Understanding the function of commonly mutated tumor suppressor genes such as PTEN/MMAC1 and p16INK4A in human cancer cells is critical to elucidating the biological basis of cancer. Tumor suppressor genes also represent attractive drug targets, since mutations in them are one signature characteristic that distinguishes cancer cells from normal cells. In his graduate and post-doctoral studies, Todd Waldman M.D., Ph.D. developed novel approaches for modelling these inactivating tumor suppressor gene mutations in human cultured cells. In this Temin Award application, the candidate outlines a career development plan enabling him to mature into a fully independent investigator studying the biology of tumor suppressor gene function at the Lombardi Cancer Center. During years 1 and 2 of the award, the candidate will benefit from the co-mentorship of Dr. Marc Lippman, Director of the Lombardi Cancer Center, and Dr. Bert Vogelstein, an expert in the identification and study of tumor suppressor genes. By year 3, Dr. Waldman will be a fully independent investigator. The broad goal of this application is to establish an independent laboratory studying the roles of commonly-mutated tumor suppressor genes in human cancer cells. First, the applicant plans to study the roles of the PTEN/MMAC1 and p16INK4A tumor suppressor genes in the pathogenesis of human cancer by employing novel somatic cell gene targeting approaches that he developed during prior study of the p53 tumor suppressor gene pathway. The second broad goal, pursued in collaboration with Dr. Michael Boyd at the National Cancer Institute Laboratory of Drug Discovery Research and Development, is to exploit such isogenic systems for the purpose of anticancer drug discovery.
The specific aims described in this Howard Temin Award proposal are:
Aim number 1 is to develop and study isogenic systems of human cultured cells that differ only in the presence or absence of either the PTEN/MMAC 1 or p16INK4A tumor suppressor genes.
Aim number 2 is to exploit an existing isogenic system of human cultured cells differing only in the presence or absence of their p21WAF1/CIP1 genes to identify small molecule drugs that specifically kill cells with checkpoint deficiencies.
Aim number 3 is to develop new technologies and approaches to simplify gene targeting in human cultured cells.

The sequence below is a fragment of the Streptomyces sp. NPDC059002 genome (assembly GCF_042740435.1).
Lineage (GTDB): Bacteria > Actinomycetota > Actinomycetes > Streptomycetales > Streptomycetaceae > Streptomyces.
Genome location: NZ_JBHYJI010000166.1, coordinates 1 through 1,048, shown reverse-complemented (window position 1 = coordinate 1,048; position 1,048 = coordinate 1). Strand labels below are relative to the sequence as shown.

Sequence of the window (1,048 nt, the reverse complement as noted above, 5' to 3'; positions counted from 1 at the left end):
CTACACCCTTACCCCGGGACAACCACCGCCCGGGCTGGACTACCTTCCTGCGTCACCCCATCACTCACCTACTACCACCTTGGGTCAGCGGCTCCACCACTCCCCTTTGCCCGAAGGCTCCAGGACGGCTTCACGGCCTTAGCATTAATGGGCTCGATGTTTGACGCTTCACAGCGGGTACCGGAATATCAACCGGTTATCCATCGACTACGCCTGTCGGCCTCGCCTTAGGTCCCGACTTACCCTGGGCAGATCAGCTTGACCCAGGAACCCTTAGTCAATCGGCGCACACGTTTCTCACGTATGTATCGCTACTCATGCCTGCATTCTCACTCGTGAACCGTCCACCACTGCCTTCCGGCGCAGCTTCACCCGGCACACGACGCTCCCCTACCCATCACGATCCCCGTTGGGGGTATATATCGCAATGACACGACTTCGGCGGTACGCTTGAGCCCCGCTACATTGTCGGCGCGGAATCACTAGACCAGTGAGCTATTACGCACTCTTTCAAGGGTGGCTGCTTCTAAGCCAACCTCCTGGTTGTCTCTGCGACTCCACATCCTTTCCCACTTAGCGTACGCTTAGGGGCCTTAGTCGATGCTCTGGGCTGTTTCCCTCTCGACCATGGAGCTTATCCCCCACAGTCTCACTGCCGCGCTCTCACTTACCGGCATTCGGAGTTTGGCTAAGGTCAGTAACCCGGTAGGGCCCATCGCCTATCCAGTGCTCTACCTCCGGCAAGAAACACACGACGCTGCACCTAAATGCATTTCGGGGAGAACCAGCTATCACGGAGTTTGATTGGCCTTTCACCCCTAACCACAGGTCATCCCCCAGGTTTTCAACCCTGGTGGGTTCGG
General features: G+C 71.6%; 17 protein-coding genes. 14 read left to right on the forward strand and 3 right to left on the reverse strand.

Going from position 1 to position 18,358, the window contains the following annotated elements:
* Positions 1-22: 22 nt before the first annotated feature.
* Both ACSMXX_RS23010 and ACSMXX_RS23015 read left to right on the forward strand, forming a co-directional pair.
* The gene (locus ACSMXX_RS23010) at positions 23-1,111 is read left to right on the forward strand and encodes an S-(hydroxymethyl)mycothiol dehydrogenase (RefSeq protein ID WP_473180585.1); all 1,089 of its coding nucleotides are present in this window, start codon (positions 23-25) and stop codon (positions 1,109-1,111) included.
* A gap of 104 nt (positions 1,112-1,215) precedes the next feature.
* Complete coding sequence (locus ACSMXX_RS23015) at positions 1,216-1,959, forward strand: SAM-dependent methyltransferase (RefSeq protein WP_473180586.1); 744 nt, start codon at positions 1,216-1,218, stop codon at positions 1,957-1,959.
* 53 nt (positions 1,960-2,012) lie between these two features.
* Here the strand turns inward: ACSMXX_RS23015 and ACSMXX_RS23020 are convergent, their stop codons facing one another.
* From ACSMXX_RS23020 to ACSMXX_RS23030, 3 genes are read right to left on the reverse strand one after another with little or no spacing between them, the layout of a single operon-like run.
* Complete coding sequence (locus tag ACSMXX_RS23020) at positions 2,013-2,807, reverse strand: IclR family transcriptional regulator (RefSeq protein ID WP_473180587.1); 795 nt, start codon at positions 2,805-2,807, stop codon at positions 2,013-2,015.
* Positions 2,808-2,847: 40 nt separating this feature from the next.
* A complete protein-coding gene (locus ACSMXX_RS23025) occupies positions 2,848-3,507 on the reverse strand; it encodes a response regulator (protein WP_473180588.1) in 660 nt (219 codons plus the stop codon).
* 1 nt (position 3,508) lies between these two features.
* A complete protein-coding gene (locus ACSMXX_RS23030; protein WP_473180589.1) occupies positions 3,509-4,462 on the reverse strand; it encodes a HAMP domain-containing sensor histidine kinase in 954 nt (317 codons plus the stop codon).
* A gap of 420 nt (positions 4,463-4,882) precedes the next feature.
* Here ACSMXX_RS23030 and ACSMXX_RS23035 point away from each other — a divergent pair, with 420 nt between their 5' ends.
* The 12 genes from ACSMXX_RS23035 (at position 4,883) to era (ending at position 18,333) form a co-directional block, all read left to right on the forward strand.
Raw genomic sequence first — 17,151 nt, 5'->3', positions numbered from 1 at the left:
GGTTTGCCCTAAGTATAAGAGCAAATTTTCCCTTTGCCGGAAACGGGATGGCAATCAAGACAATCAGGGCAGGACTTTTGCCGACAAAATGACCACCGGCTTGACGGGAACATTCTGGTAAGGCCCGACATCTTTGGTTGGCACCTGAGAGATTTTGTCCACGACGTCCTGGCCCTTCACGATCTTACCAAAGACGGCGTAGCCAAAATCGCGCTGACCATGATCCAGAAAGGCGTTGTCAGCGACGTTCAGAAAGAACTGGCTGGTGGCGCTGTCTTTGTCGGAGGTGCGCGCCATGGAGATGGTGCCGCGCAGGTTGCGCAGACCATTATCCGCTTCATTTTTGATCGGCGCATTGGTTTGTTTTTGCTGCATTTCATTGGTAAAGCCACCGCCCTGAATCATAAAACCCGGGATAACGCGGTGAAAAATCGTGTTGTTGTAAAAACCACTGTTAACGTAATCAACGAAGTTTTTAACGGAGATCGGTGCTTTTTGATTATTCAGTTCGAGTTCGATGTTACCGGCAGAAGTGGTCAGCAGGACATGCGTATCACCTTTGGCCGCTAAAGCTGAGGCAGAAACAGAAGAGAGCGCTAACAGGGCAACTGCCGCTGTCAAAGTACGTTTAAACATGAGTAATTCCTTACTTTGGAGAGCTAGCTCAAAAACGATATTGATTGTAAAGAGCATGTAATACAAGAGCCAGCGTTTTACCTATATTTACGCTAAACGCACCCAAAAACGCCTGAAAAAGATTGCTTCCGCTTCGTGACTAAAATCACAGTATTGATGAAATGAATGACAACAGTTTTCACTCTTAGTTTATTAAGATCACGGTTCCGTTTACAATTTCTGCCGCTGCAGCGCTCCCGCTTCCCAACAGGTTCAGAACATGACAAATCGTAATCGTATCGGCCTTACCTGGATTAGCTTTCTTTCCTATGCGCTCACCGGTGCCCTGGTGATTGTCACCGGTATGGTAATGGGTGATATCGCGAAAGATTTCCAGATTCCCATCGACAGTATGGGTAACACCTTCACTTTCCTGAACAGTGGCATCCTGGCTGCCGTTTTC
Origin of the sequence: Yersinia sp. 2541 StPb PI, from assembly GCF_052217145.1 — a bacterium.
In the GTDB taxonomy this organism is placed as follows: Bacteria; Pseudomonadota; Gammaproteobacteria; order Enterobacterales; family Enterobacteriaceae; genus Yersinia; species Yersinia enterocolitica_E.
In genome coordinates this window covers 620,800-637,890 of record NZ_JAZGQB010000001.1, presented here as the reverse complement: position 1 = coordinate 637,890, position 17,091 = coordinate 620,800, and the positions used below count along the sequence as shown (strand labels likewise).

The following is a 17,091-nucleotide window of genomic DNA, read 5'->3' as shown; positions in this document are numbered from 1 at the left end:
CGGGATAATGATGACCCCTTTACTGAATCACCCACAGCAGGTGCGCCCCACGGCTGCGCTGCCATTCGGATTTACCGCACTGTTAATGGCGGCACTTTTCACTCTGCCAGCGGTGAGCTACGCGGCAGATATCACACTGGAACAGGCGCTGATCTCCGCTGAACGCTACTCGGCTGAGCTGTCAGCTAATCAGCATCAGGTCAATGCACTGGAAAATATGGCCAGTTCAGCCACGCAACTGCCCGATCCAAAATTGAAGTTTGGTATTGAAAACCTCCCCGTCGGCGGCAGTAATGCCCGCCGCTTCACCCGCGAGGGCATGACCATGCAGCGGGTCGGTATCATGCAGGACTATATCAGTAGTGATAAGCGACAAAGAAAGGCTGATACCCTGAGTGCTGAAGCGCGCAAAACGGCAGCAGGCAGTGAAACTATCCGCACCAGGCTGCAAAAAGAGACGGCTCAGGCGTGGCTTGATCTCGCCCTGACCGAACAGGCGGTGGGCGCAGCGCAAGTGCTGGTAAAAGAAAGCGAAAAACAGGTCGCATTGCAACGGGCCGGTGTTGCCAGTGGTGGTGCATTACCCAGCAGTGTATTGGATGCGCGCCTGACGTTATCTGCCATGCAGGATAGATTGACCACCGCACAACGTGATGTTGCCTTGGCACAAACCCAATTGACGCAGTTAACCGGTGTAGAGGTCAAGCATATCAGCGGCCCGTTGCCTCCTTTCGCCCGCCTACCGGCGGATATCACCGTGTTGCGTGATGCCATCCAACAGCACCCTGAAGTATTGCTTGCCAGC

National Institute of Health (NIH)
National Cancer Institute (NCI)
Research Scientist Development Award - Research & Training (K01)
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Study Section
Subcommittee G - Education (NCI)
Program Officer
Eckstein, David J
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Georgetown University
Internal Medicine/Medicine
Schools of Medicine
United States
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Kim, Jung-Sik; Lee, Carolyn; Bonifant, Challice L et al. (2007) Activation of p53-dependent growth suppression in human cells by mutations in PTEN or PIK3CA. Mol Cell Biol 27:662-77
Nishanian, Tagvor G; Kim, Jung-Sik; Foxworth, Aaron et al. (2004) Suppression of tumorigenesis and activation of Wnt signaling by bone morphogenetic protein 4 in human cancer cells. Cancer Biol Ther 3:667-75
Lee, Carolyn; Kim, Jung-Sik; Waldman, Todd (2004) PTEN gene targeting reveals a radiation-induced size checkpoint in human cancer cells. Cancer Res 64:6906-14
Kim, Jung-Sik; Lee, Carolyn; Foxworth, Aaron et al. (2004) B-Raf is dispensable for K-Ras-mediated oncogenesis in human cancer cells. Cancer Res 64:1932-7
Nishanian, Tagvor G; Waldman, Todd (2004) Interaction of the BMPR-IA tumor suppressor with a developmentally relevant splicing factor. Biochem Biophys Res Commun 323:91-7
Kim, Jung-Sik; Crooks, Heather; Foxworth, Aaron et al. (2002) Proof-of-principle: oncogenic beta-catenin is a valid molecular target for the development of pharmacological inhibitors. Mol Cancer Ther 1:1355-9
Kim, Jung-Sik; Crooks, Heather; Dracheva, Tatiana et al. (2002) Oncogenic beta-catenin is required for bone morphogenetic protein 4 expression in human cancer cells. Cancer Res 62:2744-8